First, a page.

Home > Research > Publications & Outputs > The Risks and Benefits of Differentiated Integr...


Text available via DOI:

View graph of relations

The Risks and Benefits of Differentiated Integration in the European Union as Perceived by Academic Experts

Research output: Contribution to Journal/MagazineJournal articlepeer-review

<mark>Journal publication date</mark>31/05/2022
<mark>Journal</mark>Journal of Common Market Studies
Issue number3
Number of pages19
Pages (from-to)702-720
Publication StatusPublished
Early online date26/12/21
<mark>Original language</mark>English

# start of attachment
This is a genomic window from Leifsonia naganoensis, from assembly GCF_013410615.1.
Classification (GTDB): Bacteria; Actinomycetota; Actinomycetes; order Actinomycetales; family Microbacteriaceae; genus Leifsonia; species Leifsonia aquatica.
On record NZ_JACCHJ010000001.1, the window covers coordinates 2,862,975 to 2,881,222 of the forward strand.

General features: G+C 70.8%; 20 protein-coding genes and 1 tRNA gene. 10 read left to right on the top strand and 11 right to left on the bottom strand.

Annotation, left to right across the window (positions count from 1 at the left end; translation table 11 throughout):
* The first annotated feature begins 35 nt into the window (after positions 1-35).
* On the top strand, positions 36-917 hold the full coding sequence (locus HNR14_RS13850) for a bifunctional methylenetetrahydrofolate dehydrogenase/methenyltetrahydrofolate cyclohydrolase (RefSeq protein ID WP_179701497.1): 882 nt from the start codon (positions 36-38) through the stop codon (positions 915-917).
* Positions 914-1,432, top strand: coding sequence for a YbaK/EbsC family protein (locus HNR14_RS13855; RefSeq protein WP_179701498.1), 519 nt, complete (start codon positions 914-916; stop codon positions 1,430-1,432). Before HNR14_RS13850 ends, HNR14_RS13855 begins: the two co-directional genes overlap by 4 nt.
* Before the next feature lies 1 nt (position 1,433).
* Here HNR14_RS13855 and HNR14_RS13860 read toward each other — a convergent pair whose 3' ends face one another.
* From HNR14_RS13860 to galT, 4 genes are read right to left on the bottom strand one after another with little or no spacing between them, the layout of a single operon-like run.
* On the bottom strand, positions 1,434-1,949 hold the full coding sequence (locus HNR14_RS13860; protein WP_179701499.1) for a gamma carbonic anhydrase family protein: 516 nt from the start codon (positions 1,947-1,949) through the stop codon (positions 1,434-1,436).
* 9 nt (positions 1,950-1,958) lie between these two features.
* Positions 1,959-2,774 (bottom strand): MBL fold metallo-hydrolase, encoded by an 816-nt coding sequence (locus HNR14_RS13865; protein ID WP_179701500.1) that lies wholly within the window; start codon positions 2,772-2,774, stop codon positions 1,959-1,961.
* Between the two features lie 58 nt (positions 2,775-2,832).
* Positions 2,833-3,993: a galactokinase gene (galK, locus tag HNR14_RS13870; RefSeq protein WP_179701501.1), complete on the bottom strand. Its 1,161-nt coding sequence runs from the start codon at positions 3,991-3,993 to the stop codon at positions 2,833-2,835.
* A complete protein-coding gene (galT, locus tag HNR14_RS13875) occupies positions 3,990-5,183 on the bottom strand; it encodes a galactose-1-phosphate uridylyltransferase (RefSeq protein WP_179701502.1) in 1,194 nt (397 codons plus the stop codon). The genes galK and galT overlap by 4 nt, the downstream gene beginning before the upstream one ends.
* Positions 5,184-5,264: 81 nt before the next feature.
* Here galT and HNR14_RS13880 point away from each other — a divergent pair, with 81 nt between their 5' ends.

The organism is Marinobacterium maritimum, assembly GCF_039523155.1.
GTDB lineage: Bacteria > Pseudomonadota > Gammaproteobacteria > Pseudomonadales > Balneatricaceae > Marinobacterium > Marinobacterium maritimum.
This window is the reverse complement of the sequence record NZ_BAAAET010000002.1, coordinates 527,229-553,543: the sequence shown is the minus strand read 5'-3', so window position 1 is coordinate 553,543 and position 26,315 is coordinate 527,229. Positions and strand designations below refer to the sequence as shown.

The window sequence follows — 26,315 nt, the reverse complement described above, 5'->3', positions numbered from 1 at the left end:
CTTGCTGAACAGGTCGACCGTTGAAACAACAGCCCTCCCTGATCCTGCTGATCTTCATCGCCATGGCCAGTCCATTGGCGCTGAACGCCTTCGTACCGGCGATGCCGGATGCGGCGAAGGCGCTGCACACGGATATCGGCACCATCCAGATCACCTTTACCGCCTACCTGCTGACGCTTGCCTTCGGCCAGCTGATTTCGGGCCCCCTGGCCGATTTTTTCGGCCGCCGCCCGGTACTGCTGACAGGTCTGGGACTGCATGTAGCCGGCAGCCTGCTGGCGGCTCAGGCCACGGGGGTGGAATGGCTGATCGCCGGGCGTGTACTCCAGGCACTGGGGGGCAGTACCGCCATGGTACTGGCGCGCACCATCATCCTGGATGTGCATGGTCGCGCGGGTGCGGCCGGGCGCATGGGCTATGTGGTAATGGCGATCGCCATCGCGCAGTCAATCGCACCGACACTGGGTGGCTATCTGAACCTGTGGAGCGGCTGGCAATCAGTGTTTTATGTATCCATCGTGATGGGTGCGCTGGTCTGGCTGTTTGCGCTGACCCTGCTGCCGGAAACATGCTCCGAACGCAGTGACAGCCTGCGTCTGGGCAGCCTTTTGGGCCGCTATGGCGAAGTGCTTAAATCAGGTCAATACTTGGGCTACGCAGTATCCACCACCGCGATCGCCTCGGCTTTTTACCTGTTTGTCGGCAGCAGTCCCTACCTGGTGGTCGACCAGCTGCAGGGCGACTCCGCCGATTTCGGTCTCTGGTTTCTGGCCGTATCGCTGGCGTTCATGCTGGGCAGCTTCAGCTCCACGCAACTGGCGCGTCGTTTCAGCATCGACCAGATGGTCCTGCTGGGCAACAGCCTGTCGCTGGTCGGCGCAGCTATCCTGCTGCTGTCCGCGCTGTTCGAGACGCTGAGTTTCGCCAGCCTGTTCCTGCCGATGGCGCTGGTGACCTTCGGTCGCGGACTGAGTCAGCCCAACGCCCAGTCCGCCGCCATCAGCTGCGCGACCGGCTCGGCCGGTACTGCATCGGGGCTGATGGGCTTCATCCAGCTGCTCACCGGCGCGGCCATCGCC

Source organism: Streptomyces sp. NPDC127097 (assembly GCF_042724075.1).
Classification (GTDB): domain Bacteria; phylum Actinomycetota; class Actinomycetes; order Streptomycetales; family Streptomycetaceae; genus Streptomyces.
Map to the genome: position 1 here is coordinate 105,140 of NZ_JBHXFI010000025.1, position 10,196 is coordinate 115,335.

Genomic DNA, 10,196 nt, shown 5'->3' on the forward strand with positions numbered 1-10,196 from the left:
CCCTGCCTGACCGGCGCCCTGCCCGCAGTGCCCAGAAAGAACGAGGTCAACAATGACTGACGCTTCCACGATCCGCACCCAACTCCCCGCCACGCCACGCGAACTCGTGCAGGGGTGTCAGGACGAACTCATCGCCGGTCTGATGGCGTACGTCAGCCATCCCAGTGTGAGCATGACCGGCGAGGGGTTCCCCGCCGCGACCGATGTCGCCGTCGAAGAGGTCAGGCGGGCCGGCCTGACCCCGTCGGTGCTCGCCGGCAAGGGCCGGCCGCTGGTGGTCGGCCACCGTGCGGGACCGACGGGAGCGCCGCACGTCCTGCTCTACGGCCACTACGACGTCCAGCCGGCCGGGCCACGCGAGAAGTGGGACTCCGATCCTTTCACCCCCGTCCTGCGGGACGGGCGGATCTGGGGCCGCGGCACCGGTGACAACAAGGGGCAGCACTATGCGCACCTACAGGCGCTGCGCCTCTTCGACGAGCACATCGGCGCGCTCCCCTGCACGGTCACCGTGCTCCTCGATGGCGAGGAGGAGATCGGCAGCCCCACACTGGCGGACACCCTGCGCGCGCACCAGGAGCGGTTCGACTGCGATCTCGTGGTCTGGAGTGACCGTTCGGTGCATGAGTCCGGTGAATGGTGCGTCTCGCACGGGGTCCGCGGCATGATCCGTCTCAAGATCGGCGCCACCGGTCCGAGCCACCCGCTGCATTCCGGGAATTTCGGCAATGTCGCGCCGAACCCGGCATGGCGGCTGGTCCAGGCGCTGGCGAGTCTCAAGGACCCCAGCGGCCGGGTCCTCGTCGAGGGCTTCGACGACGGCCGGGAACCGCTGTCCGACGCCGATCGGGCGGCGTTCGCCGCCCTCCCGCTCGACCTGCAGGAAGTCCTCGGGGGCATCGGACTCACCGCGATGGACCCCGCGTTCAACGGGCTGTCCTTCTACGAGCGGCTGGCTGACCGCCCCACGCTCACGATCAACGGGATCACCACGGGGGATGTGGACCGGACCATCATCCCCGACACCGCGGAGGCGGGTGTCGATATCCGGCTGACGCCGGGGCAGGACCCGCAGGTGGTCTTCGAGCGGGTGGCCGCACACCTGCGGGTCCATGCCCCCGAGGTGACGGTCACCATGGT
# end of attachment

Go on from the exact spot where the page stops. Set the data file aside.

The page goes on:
This article sheds light on how academic experts assess the benefits and risks of differentiated integration (DI) in the European Union (EU). DI denotes particular member states either being allowed to opt out of specific EU policies, or being excluded or exempted from participating in them until certain conditions are met. The findings of a novel expert survey (n = 95) highlight two key divisions amongst experts, namely, first a regional divide between scholars based in Western Europe and those based in Eastern Europe, with the former more favourable to DI than the latter; and second, a substantive divide between those, more numerous, who are favourable to DI, and those who are more critical. For the former, the perceived benefits outweigh the perceived risks. What drives the support of or objection to DI also differs between experts. Whereas supporters favour pragmatic reasons for DI, opponents mostly mobilize principled reasons against it.